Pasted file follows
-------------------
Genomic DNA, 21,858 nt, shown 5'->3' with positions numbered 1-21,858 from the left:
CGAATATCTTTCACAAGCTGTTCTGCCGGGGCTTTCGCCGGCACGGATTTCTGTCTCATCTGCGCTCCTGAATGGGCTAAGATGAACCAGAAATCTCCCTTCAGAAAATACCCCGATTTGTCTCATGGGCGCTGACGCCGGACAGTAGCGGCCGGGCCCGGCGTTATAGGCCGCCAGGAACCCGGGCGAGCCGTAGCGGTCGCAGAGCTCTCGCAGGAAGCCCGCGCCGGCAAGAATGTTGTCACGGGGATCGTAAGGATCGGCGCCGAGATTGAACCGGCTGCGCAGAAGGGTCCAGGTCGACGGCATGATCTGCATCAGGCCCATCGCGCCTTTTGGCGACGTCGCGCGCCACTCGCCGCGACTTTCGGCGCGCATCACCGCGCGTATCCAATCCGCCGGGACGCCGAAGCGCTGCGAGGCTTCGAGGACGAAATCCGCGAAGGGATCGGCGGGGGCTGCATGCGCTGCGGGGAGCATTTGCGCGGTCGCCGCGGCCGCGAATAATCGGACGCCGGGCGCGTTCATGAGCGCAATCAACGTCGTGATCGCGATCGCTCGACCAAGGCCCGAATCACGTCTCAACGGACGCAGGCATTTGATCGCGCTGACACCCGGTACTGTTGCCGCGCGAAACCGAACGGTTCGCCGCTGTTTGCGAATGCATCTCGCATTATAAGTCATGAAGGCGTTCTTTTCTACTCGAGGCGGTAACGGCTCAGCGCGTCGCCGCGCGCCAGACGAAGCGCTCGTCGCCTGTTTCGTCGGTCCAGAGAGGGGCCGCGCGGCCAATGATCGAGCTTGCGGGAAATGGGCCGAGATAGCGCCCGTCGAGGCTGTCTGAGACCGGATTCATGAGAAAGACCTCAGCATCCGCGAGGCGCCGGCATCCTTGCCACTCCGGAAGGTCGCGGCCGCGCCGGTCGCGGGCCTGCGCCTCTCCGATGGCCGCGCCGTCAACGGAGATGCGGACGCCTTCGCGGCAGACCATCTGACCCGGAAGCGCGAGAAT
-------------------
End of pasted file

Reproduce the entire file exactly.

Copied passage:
Genomic DNA, 21,858 nt, shown 5'->3' with positions numbered 1-21,858 from the left:
CGAATATCTTTCACAAGCTGTTCTGCCGGGGCTTTCGCCGGCACGGATTTCTGTCTCATCTGCGCTCCTGAATGGGCTAAGATGAACCAGAAATCTCCCTTCAGAAAATACCCCGATTTGTCTCATGGGCGCTGACGCCGGACAGTAGCGGCCGGGCCCGGCGTTATAGGCCGCCAGGAACCCGGGCGAGCCGTAGCGGTCGCAGAGCTCTCGCAGGAAGCCCGCGCCGGCAAGAATGTTGTCACGGGGATCGTAAGGATCGGCGCCGAGATTGAACCGGCTGCGCAGAAGGGTCCAGGTCGACGGCATGATCTGCATCAGGCCCATCGCGCCTTTTGGCGACGTCGCGCGCCACTCGCCGCGACTTTCGGCGCGCATCACCGCGCGTATCCAATCCGCCGGGACGCCGAAGCGCTGCGAGGCTTCGAGGACGAAATCCGCGAAGGGATCGGCGGGGGCTGCATGCGCTGCGGGGAGCATTTGCGCGGTCGCCGCGGCCGCGAATAATCGGACGCCGGGCGCGTTCATGAGCGCAATCAACGTCGTGATCGCGATCGCTCGACCAAGGCCCGAATCACGTCTCAACGGACGCAGGCATTTGATCGCGCTGACACCCGGTACTGTTGCCGCGCGAAACCGAACGGTTCGCCGCTGTTTGCGAATGCATCTCGCATTATAAGTCATGAAGGCGTTCTTTTCTACTCGAGGCGGTAACGGCTCAGCGCGTCGCCGCGCGCCAGACGAAGCGCTCGTCGCCTGTTTCGTCGGTCCAGAGAGGGGCCGCGCGGCCAATGATCGAGCTTGCGGGAAATGGGCCGAGATAGCGCCCGTCGAGGCTGTCTGAGACCGGATTCATGAGAAAGACCTCAGCATCCGCGAGGCGCCGGCATCCTTGCCACTCCGGAAGGTCGCGGCCGCGCCGGTCGCGGGCCTGCGCCTCTCCGATGGCCGCGCCGTCAACGGAGATGCGGACGCCTTCGCGGCAGACCATCTGACCCGGAAGCGCGAGAAT